The recent cover of Time magazine featuring the photo of Aisha has sparked debate about the US presence in Afghanistan and what it means for women’s rights there. Here at MMW, the overwhelming sentiment seems to be that the image is yellow journalism at its finest, reinforcing the antiquated rhetoric of “saving women” and exploiting Afghan women by intimating that US occupation has kept Afghan women safe.
Riz Khan of Al Jazeera seems to be cognizant of the sensationalistic effects of the image. In a recent episode of his self-titled show, he addresses “Women’s Rights in Afghanistan.” Khan discusses the Time image as well as whether the foreign military presence in Afghanistan is helping or hurting Afghan women.
Viewers are introduced to Khan’s two guests: Wazhma Frogh and Gayle Lemmon. Wazhma Frogh is an Afghan activist who received the U.S. State Department’s 2009 International Woman of Courage Award for her work on human rights in Afghanistan.
Also there to weigh in was American author Gayle Lemmon, who has written a book on Afghanistan titled: The Dressmaker of Khair Khana, which tells the story of an Afghan girl whose business created jobs for more than 100 women in Kabul during the Taliban years.
The first half of the show discusses the Time cover image as Riz Khan poses the question of whether the picture hurts the image of Afghan women. Frogh believes that
“By showing images as such we actually detach the social realities that deteriorate the situation of Afghan women on the ground; we actually remove the situation of Afghan woman from a social perspective [and] from a governance perspective. The more accountability is fading from Afghanistan, the more we see that such acts are happening so I don’t know how much it can help. It might help one person to get her out of Afghanistan, but what happens to the hundreds of Afghan women who go through the same or worse situation on a daily basis.”
Then, the much debated question of whether U.S. military occupation is helping or hurting Afghan women is posed. Lemmon expresses the idea that the American public must come to terms with the fact that there is a pressing need for U.S. presence in Afghanistan as a means for our security. She reminds viewers that it was not the plight of Afghan women that lead to the invasion but, it was instead, the result of 9/11.
However, I recall that this wasn’t the requiem trumpeted by Laura Bush shortly after the occupation, when she began spouting Western Feminist rhetoric, lamenting the forced wearing of burqas and the prohibition of nail polish by the Taliban.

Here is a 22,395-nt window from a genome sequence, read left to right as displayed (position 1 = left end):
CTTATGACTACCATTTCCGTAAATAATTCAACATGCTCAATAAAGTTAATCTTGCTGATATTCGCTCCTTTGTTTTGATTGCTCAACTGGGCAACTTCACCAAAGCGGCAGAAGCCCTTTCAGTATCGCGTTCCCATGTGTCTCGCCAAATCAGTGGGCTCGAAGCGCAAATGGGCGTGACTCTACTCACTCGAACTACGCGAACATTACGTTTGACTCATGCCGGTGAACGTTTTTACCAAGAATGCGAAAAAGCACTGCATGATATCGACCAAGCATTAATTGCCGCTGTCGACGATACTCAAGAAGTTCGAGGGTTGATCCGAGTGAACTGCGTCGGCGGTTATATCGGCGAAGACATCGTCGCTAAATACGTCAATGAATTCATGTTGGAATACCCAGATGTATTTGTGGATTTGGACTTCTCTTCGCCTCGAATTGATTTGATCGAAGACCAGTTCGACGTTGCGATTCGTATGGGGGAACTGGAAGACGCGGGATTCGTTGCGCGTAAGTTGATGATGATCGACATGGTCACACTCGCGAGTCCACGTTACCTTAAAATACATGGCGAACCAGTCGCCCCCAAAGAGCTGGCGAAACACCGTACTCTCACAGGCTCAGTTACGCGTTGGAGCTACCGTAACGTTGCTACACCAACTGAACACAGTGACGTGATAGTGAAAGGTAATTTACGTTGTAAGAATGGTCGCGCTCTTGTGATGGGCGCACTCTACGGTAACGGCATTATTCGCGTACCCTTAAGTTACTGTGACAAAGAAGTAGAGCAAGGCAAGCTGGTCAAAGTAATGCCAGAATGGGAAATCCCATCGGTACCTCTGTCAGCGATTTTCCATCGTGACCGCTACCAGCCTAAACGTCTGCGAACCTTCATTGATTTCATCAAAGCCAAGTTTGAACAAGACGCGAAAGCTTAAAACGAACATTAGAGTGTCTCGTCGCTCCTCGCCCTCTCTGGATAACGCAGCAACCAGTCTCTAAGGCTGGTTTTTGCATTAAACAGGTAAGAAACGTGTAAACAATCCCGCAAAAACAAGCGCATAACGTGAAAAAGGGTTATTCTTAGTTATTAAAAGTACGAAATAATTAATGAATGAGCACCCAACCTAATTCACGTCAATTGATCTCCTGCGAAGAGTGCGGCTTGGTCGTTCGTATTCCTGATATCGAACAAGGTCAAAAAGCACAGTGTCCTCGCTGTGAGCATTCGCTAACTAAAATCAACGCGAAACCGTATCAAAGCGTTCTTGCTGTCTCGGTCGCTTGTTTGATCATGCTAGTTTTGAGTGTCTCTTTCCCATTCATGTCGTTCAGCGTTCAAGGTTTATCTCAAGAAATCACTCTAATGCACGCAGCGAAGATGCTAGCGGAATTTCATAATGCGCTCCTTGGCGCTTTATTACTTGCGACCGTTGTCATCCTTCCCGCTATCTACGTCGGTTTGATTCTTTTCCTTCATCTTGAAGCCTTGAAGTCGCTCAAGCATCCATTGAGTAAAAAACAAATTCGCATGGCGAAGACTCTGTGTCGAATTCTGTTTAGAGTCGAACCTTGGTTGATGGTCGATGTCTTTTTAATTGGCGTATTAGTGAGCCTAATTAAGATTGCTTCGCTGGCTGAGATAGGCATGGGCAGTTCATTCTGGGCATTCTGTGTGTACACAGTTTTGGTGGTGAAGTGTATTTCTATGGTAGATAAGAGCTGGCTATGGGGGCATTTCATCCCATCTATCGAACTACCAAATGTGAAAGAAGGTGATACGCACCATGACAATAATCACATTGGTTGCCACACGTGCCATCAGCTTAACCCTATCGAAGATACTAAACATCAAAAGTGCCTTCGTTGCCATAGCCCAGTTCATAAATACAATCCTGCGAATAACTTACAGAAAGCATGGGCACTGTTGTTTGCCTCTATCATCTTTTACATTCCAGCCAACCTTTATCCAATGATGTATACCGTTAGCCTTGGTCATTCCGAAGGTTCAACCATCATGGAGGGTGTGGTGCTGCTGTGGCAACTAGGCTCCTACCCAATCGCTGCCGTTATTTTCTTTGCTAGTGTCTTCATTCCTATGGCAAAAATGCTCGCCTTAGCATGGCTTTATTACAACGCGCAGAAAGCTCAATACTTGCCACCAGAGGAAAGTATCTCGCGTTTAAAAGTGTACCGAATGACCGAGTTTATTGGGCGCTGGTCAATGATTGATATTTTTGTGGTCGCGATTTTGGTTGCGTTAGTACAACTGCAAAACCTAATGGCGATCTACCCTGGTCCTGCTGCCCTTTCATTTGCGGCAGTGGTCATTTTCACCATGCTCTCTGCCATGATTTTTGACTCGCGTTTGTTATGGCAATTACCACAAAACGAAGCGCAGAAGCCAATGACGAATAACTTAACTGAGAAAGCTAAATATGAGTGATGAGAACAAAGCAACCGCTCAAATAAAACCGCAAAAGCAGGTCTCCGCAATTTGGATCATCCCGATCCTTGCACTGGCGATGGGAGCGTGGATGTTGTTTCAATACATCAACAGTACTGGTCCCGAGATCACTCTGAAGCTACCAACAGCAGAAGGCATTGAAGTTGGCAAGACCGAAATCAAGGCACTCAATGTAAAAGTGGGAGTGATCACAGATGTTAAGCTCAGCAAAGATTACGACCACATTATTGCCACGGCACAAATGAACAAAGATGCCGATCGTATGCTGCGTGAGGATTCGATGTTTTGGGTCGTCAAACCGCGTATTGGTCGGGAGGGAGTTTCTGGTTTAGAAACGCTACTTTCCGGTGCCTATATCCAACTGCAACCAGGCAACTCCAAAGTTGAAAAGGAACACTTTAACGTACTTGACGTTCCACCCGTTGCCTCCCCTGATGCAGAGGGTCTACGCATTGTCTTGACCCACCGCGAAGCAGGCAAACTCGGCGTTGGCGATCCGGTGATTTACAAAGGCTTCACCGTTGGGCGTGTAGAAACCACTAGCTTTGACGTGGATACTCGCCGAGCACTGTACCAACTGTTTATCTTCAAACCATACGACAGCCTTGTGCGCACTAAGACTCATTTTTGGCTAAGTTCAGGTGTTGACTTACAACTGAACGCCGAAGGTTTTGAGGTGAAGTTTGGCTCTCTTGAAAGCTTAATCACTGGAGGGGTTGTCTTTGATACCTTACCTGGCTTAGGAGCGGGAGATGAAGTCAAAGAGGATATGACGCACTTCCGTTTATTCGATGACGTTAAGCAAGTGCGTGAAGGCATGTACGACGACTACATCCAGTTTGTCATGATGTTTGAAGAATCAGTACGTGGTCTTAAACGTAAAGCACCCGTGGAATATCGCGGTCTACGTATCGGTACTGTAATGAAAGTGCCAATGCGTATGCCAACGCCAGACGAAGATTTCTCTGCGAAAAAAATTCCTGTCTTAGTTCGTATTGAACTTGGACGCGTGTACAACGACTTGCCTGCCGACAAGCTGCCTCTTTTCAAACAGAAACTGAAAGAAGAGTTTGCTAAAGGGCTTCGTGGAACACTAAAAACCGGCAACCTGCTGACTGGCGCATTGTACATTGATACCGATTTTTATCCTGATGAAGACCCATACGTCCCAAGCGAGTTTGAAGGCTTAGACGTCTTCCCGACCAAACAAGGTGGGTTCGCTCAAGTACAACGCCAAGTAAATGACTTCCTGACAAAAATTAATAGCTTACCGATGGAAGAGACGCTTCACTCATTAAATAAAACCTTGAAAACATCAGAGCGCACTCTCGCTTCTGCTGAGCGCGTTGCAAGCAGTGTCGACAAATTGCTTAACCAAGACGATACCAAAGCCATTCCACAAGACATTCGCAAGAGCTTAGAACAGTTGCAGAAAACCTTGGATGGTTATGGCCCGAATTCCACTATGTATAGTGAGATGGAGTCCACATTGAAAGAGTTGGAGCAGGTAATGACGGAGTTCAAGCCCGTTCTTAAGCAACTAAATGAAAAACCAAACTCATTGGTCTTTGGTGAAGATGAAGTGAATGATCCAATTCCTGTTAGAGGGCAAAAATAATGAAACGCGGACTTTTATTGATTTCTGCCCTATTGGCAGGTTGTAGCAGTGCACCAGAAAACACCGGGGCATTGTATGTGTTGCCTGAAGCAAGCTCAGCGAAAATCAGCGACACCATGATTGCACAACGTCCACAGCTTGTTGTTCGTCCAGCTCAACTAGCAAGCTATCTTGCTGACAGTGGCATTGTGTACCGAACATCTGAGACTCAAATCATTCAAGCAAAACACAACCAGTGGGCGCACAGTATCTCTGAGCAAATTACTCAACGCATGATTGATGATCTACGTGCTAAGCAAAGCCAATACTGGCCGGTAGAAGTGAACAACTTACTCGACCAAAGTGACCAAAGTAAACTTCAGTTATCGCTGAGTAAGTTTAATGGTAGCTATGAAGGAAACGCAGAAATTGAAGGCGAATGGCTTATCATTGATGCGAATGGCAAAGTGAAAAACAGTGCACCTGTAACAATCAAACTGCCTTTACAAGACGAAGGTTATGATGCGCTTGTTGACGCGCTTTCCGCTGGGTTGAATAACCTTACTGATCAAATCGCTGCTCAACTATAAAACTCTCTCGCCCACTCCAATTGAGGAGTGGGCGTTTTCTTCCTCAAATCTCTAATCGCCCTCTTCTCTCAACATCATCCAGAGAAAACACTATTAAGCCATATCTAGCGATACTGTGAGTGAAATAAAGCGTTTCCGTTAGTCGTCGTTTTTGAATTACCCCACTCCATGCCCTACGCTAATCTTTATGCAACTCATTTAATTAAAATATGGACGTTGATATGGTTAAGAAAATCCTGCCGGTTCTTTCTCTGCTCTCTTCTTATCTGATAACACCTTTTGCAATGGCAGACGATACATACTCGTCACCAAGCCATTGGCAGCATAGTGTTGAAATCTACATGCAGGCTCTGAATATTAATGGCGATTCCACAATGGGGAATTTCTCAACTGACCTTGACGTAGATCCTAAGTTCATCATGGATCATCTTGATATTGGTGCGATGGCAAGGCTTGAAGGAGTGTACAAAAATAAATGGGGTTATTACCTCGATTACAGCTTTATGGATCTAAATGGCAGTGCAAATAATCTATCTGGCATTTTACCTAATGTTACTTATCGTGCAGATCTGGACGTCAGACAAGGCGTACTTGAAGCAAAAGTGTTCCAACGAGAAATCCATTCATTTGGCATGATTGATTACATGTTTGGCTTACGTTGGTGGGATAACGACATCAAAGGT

In fact, a few months after the invasion, in his 2002 State of the Union address, Bush announced, “The last time we met in this chamber, the mothers and daughters of Afghanistan were captives in their own homes, forbidden from working or going to school. Today women are free and are part of Afghanistan’s new government.”
Maybe the warmongering seemed justified and continued military presence seems justified if people believe that women are being rescued from oppression because of it?
In Lemmon’s opinion, troops cannot bring Afghan women equality, but U.S. presence creates a safe space where women can begin to help themselves? I guess she missed the recent news of U.S. soldiers digging bullets out of women’s bodies and then stabbing them to cover up civilian deaths as a result of an American Special Operations assault gone bad.
Frogh, in contrast, says that the presence of international troops is helping the stability of the country to some extent, but it does not translate into women’s rights being improved. She says that tying the U.S. military presence in Afghanistan to the state of women in Afghanistan is a big mistake. For her, it is not as easy as posing women’s rights vs. foreign presence. This rhetoric, which has framed the debate on Afghan women, needs to be deconstructed.
Frogh also notes that we must distinguish between rural and urban areas with respect to how women are treated. The achievements and progression made in the past nine years of occupation are focused mainly on urban women, who are easily reached and helped. While, women in the rural areas are not getting education, literacy rates are plummeting and their situation is worsening, as they continue to be subject to a masculine interpretation of religion.
One thing that Riz Khan’s program brought to light is that the damage done to women’s rights is not just a result of Taliban rule nor is it just a result of occupation. The problems have preceded both the Taliban’s rule and U.S. occupation and thus cannot be expected to be solved in just nine years of occupation. What is clear is that neither the Taliban’s supposed “religious” rule, nor the occupational force’s supposed “saving” tactics have provided both rural and urban Afghan women with the stability and infrastructure necessary to improve their situation.